Evocative City Sites: The Crossroads
By Thilo Graf
This pdf from Rite Publishing is 15 pages long, 1 page front cover, 1 page editorial, 2 pages of advertisements and 1 page SRD, leaving 10 pages of content for the latest instalment of the ECS-series, so let’s check out how the crossroads fare!
In the tradition of the ECS-series, the crossroads kick off with an aptly-written and surprisingly creepy narrative, doing a great job of setting the mood for the ley-line-enhanced crossing of Annis and Daemon road. These special magical properties, of course, are also reflected rules-wise, providing crunchy pieces of information for both ley-knots and reality ripples. The crossroads come with a full colour regular map with grids as well as a second version depicting the crossroads on the astral plane, where it looks significantly different.
Players please jump to the conclusion!
Following RiP’s tradition of cool, complex statblocks, we get Grandmother Lytokus (Night Hag exemplar divine guardian), a civilized, yet thoroughly wicked crone who wants favors for her services – harmless ones that lead to dire consequences. Where Kavit M.Tor offered the cursed item component of needful things, this pdf offers us the NPC to deliver the intricately interwoven consequences of rather mundane missions and favours that made needful things so disturbing. 10 sample missions are provided. Support goes on, though, by providing 13 (semi-)magical candles. I would have loved to see construction notes for them, but that’s about it – nice ideas!
The insidious grandmother is not the sole danger lurking at the crossroads, though. Far from it! Don’t forget Clifort Ray, a deadly earthbound dwarf corbie – really cool to see some love for the corbie-class!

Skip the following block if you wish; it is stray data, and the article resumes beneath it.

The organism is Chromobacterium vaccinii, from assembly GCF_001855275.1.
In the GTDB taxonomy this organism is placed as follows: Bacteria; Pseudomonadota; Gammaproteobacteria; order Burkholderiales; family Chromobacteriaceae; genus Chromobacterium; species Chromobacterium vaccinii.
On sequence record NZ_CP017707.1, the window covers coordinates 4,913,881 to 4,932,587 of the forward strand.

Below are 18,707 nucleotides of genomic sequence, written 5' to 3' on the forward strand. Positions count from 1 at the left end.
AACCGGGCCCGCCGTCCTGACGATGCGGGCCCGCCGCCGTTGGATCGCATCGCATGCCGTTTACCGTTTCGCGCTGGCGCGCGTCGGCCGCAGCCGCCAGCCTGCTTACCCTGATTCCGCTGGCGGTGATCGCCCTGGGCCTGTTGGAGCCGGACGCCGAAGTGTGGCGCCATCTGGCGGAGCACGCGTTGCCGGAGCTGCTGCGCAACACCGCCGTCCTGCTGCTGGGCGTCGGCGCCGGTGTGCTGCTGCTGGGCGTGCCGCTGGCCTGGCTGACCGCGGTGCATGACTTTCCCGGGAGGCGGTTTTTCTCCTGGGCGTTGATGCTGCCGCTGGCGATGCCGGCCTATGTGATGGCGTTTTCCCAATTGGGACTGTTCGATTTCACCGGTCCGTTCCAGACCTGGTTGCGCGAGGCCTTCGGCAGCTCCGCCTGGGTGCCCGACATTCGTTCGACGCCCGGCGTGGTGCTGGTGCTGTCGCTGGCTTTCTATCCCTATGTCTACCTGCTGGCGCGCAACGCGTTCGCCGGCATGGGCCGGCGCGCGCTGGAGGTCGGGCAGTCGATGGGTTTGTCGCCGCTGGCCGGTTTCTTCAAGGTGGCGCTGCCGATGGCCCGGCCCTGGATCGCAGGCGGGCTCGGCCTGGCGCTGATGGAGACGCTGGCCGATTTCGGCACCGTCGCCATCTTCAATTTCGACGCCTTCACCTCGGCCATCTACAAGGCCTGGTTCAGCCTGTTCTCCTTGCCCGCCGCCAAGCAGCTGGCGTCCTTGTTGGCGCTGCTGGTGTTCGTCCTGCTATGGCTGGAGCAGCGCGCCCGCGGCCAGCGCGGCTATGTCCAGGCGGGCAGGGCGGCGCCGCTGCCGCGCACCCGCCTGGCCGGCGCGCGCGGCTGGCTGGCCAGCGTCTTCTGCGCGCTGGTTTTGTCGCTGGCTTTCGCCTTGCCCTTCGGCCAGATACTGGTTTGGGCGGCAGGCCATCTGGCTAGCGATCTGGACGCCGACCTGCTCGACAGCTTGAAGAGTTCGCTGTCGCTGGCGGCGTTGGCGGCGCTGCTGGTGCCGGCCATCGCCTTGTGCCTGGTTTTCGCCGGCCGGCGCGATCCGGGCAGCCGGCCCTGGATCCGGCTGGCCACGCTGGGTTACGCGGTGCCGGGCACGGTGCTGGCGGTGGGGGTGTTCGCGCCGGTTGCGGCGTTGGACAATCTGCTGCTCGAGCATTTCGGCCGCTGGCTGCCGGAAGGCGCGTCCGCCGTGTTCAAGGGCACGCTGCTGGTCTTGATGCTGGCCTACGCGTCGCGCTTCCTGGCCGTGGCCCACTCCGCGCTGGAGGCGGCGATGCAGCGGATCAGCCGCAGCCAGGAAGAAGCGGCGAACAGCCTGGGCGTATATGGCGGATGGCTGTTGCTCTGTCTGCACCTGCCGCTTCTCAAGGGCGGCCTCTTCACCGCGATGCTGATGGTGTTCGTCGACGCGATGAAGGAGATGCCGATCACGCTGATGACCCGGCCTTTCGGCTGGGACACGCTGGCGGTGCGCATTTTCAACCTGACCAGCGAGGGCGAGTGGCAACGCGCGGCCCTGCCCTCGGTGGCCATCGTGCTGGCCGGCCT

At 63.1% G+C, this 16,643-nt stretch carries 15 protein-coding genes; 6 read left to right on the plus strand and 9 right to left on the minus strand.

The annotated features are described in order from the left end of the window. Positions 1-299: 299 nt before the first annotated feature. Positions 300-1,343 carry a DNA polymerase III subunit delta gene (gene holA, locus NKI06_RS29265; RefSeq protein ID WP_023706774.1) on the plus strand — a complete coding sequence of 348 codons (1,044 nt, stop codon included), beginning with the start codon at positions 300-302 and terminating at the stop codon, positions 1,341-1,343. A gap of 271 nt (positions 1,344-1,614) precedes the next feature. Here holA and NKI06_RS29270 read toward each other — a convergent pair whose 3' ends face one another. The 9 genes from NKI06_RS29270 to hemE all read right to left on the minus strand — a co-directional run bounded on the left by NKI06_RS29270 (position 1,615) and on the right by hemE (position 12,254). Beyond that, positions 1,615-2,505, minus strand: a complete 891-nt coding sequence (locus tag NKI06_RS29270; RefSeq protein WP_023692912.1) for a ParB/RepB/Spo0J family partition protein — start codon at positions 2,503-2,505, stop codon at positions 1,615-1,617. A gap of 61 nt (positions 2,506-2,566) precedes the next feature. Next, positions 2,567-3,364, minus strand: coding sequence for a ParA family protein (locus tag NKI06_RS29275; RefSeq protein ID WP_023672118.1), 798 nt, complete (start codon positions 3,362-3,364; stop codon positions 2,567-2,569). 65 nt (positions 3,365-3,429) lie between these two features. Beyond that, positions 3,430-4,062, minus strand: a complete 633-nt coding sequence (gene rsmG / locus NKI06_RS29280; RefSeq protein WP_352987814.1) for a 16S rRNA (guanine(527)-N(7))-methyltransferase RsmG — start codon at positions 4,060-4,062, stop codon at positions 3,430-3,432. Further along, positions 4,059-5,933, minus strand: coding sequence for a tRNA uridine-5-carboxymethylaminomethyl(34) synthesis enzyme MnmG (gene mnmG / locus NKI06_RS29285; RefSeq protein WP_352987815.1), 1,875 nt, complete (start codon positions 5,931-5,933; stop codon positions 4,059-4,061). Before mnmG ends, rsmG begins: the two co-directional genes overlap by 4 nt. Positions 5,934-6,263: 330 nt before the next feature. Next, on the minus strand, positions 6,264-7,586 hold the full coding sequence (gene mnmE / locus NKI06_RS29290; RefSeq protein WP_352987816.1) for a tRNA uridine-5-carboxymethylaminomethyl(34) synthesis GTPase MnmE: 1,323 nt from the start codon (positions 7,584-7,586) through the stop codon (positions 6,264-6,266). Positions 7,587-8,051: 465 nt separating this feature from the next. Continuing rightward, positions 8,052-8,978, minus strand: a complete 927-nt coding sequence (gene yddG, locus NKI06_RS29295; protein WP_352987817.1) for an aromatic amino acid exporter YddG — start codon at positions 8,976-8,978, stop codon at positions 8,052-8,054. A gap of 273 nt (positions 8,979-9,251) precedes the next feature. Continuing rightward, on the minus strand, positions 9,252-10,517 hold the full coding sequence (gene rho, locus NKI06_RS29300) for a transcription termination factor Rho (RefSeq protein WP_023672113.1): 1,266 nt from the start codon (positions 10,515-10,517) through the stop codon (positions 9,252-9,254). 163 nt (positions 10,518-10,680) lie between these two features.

Template-wise, we get the divine guardian template to close this part of the pdf.
The map-pack comes with full-colour and b/w-versions of the two maps that are blown-up for use with miniatures. The maps, b/w and full colour, are all organized in separate pdfs, ensuring that you can just print out the whole individual pdfs without worrying about wasting paper for e.g. SRD etc. or skipping through the pdfs for the beginning of the new map. We get all the maps also in the A4-format for Europeans like yours truly.
Editing and formatting are good, I did notice some minor glitches like a “?” in the bookmarks where there should be none, but not enough to detract a full star or impede usability. Layout adheres to the 2-column full colour standard used in most recent RiP-publications. The pdf offers extensive bookmarks and the pieces of original b/w-artworks of the NPCs by cartographer Richard Biggs Jr. are a nice complementary element to the public domain pieces. The maps serve their purpose, though I’m not too keen on the colouring scheme used – I’ll use b/w, but that’s a personal preference. I really enjoyed the evocative location and the huge plethora of ideas crammed in here is staggering and rewarding. The prose is nice and author Rob Manning has offered us a cool, evocative location that is guaranteed to spark the imagination of the reader. While minor points like the lack of construction notes of the candles, the minor glitches and minor problems in the prose don’t make for any true deterrents to the product’s quality, they still prevent me from rating this instalment with my highest possible score. My final verdict will be 4.5 stars, rounded up too 5 for the purpose of this platform because I REALLY love the ideas and NPCs herein.
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